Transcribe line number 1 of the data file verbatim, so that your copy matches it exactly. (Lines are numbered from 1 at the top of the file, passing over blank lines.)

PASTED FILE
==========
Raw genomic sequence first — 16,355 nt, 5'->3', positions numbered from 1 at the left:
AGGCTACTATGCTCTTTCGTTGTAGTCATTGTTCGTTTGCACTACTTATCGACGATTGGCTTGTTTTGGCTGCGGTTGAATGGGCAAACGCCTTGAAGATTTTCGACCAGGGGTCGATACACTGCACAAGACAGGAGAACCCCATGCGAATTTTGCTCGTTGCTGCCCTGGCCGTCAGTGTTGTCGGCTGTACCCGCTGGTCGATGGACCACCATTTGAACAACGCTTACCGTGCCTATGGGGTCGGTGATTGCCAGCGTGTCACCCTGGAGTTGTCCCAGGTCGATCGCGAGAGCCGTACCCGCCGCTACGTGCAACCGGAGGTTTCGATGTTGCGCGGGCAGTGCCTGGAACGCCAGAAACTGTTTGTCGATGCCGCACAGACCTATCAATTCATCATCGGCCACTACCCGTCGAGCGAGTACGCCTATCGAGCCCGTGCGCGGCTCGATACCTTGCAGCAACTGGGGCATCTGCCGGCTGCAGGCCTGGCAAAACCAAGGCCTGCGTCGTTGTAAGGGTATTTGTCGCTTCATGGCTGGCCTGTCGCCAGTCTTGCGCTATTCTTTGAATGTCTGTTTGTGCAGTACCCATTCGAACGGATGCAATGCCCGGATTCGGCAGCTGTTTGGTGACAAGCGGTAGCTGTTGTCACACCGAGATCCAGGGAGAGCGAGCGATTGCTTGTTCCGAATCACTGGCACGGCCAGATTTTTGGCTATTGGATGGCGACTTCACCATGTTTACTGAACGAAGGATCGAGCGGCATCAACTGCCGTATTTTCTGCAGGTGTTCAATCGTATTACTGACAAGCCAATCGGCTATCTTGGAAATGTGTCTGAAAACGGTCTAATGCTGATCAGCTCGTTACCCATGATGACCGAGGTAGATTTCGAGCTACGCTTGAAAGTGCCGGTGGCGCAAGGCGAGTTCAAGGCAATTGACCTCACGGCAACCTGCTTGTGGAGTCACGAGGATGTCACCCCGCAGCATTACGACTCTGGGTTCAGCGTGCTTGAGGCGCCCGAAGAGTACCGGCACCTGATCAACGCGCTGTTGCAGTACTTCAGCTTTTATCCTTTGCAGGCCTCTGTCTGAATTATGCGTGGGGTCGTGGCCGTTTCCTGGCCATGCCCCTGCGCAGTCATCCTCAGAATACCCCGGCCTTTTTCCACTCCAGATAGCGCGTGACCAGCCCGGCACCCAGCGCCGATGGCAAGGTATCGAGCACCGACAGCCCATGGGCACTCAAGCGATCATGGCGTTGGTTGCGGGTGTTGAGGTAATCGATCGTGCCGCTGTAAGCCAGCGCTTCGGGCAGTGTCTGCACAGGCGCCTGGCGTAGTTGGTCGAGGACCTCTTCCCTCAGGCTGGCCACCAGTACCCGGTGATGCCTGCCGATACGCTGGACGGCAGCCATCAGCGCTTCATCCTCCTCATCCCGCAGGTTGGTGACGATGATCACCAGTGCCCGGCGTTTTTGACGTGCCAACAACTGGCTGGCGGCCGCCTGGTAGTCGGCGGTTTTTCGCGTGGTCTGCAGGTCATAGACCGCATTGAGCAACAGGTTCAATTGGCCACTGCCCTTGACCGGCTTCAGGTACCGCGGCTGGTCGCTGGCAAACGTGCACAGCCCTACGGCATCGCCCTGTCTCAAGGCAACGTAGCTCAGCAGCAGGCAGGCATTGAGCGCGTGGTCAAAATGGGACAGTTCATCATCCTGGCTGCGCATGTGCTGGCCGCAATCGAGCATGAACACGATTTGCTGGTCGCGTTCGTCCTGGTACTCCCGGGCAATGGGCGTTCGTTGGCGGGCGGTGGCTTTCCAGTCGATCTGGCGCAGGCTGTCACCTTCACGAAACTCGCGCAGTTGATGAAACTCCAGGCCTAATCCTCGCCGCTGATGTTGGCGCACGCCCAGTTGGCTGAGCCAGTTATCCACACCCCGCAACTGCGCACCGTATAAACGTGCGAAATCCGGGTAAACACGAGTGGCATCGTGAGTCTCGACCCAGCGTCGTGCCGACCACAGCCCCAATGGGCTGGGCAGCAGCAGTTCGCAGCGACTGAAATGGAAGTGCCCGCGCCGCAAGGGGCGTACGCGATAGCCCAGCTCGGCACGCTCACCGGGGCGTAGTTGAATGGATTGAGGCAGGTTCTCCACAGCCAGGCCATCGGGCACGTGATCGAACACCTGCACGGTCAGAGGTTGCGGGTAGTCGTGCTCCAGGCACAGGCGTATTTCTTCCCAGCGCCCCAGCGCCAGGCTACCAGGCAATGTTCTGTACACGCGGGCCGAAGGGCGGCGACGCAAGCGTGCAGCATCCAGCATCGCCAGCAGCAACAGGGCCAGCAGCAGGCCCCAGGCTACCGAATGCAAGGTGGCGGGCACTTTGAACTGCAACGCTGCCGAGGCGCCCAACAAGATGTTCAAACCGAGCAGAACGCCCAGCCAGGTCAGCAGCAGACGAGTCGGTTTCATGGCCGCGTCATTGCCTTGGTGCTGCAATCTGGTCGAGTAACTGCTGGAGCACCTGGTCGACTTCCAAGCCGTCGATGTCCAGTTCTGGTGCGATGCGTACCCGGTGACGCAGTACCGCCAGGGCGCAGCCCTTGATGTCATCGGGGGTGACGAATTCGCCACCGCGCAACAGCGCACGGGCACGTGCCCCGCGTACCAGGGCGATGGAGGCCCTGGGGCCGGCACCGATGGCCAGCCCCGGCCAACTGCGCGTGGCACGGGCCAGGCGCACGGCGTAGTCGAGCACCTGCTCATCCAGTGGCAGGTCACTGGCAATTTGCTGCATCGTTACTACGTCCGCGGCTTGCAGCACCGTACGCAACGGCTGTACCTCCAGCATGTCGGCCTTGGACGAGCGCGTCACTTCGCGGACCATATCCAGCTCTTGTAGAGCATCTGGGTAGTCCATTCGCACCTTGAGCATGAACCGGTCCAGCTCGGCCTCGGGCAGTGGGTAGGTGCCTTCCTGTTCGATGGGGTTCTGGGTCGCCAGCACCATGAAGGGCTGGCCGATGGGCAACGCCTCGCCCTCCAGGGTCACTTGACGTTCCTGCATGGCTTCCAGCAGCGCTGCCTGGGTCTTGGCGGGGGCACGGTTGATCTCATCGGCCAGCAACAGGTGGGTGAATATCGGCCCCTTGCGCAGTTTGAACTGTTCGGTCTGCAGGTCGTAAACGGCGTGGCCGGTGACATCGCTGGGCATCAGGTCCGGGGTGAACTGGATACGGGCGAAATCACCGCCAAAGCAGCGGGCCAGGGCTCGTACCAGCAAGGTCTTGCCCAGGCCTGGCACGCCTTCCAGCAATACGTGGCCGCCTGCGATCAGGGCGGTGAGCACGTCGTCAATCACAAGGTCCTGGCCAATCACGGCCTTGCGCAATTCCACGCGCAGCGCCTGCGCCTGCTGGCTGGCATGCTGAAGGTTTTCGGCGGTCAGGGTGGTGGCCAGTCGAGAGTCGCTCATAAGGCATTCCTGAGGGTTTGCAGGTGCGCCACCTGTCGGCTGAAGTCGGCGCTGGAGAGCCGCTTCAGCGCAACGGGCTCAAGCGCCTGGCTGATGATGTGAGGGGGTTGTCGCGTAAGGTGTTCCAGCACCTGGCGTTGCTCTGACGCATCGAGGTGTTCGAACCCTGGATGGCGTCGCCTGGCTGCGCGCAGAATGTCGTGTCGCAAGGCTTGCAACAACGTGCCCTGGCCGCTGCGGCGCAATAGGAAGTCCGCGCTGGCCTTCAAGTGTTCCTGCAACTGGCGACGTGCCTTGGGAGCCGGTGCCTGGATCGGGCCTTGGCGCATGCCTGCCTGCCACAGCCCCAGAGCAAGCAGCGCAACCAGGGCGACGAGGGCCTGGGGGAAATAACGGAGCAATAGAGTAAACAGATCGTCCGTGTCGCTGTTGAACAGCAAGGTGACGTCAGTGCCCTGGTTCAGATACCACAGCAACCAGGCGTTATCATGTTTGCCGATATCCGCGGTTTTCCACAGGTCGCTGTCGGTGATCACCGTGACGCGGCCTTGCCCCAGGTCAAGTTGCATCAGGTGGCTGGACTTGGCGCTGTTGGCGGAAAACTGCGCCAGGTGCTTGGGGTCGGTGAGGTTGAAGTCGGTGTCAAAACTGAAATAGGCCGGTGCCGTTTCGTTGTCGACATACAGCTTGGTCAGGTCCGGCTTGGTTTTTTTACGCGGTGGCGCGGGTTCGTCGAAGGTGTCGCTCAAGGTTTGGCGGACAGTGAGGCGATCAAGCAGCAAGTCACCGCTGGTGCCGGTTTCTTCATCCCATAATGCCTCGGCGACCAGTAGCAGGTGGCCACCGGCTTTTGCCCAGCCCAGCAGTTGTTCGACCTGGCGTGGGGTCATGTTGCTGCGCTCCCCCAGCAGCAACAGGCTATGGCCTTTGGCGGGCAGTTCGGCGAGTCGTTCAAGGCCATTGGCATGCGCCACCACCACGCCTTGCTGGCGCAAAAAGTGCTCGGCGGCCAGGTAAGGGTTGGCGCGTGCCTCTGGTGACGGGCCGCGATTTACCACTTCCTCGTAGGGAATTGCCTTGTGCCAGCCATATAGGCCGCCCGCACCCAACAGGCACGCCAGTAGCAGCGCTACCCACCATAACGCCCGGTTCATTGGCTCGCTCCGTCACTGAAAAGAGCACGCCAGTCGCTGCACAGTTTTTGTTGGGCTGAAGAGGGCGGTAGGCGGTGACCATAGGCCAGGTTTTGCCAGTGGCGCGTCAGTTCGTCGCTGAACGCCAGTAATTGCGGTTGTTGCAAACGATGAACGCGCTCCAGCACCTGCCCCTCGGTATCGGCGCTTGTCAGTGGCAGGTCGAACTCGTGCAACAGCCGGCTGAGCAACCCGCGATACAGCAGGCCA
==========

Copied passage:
Raw genomic sequence first — 16,355 nt, 5'->3', positions numbered from 1 at the left: